AI Can Accurately Predict Death About 80% of the Time, New Study Finds


  • A new study says it’s possible to predict someone’s time of death accurately. 
  • The study used machine learning to create detailed life sequences for 6 million people in Denmark. 
  • Beyond morbid curiosity, the model could impact the work of insurance companies.

Death and taxes may be the only certainties in life. And now advances in AI may have brought us one step closer to anticipating the former.

A new study found that it’s possible to make accurate predictions about a person’s death using a subset of AI known as machine learning.

The study’s authors said the “sheer scale” of their dataset was key to their research. They collected a decade’s worth of day-to-day records from more than 6 million people living in Denmark, according to the report.

The dataset includes health records, salary, working hours, residences, and more. Using that data, the researchers created a deep-learning model called “life2vec” to map out detailed sequences of an individual’s life events, according to the study.

To test life2vec, the researchers ran a subset of the data to see if it could predict if someone had survived in the four years after 2016. The researchers knew the answer, but the algorithm did not.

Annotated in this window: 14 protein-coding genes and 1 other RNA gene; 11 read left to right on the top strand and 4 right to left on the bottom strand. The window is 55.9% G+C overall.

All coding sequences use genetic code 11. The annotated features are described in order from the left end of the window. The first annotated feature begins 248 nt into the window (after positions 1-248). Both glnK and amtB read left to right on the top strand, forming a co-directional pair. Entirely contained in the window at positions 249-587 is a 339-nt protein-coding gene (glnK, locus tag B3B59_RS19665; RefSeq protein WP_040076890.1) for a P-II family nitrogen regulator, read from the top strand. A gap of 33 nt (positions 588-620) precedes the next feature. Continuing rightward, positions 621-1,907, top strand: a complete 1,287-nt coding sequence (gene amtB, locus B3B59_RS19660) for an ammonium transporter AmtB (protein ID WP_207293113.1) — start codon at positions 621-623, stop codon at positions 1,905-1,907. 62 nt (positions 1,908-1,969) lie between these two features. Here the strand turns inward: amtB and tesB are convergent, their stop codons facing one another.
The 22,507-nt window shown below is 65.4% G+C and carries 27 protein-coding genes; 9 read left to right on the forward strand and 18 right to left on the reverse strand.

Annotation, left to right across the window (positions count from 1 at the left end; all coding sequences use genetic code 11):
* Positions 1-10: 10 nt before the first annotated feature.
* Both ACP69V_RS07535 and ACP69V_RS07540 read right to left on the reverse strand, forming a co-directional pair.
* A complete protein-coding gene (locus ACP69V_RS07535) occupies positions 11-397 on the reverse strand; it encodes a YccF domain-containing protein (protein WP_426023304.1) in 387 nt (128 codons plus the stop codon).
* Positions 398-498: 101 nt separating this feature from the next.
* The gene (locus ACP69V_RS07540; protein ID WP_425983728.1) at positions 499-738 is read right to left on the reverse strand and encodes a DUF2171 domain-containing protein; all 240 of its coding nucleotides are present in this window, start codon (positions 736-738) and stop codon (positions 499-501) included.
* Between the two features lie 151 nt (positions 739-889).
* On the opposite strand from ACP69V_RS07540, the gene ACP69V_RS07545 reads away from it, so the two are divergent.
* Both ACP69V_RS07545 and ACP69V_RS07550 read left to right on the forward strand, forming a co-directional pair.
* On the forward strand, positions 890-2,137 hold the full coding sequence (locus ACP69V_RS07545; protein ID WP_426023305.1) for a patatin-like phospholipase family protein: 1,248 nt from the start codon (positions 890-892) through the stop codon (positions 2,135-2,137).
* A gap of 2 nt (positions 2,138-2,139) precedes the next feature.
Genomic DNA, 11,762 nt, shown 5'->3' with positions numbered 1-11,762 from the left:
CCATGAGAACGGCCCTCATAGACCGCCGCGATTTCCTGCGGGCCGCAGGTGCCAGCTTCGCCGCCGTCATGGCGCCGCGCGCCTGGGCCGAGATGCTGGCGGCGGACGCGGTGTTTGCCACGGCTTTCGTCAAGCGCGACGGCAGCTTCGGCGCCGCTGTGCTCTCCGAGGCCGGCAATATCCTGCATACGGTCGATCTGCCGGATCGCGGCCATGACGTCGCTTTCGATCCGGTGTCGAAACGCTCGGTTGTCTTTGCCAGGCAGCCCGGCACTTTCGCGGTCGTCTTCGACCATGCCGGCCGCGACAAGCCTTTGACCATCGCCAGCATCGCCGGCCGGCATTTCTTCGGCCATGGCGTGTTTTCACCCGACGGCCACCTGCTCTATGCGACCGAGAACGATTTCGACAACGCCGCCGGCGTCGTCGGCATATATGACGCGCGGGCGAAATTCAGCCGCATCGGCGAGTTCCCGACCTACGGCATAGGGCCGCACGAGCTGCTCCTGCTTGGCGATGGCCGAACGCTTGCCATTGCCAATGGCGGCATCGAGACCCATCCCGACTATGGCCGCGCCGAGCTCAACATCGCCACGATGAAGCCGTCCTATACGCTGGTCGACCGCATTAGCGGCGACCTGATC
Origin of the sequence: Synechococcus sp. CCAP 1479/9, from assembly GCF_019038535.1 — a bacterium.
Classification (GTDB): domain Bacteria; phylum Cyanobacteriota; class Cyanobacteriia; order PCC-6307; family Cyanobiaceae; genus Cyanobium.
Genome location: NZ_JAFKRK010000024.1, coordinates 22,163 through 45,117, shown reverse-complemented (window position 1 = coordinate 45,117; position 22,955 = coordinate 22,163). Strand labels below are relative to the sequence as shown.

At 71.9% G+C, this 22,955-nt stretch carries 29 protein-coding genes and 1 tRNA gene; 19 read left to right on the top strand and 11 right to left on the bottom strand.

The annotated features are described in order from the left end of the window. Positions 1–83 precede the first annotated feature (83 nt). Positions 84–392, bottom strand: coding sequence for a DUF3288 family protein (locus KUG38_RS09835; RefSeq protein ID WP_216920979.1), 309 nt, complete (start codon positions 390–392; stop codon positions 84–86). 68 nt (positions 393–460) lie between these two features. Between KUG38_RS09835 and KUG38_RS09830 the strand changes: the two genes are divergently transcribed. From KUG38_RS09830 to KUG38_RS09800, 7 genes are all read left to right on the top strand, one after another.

“To test how good [life2vec] is, we pick a group of 100,000 individuals where half survive and half die,” the study’s lead author, Sune Lehmann, a professor at the Technical University of Denmark, told CNN. They focused on using individuals between the ages of 30 and 55 — when mortality is harder to predict.

Life2vec was right about 78% of the time, according to CNN. It found that individuals with high incomes or those who held managerial roles were more likely to survive. It also found that men, skilled workers, or individuals who had been diagnosed with a mental health disorder were more likely to have died.

The model outperformed existing “state-of-the-art methods” by about 11%, the authors said. Not surprisingly, life2vec performs better for groups with a greater number of health events in their records. The researchers found it also performed better with cohorts of younger people and women.

The researchers also used the model to make predictions about more subjective human details, like personality traits, which are typically gathered through questionnaires. Life2vec was able to make predictions about a host of human personality traits from a person’s self-esteem to their sociability.

While life2vec may sound “ominous and crazy,” it’s likely to have an impact on work that’s already going on in the real world, especially work driven by insurance companies, Lehmann told CNN.

Google has also been working on AI technology that can predict a person’s death by analyzing health records.

Life2vec is not ready to perform any “real-world tasks” in its current state but, theoretically, “We can make any kind of prediction,” Lehmann told CNN.


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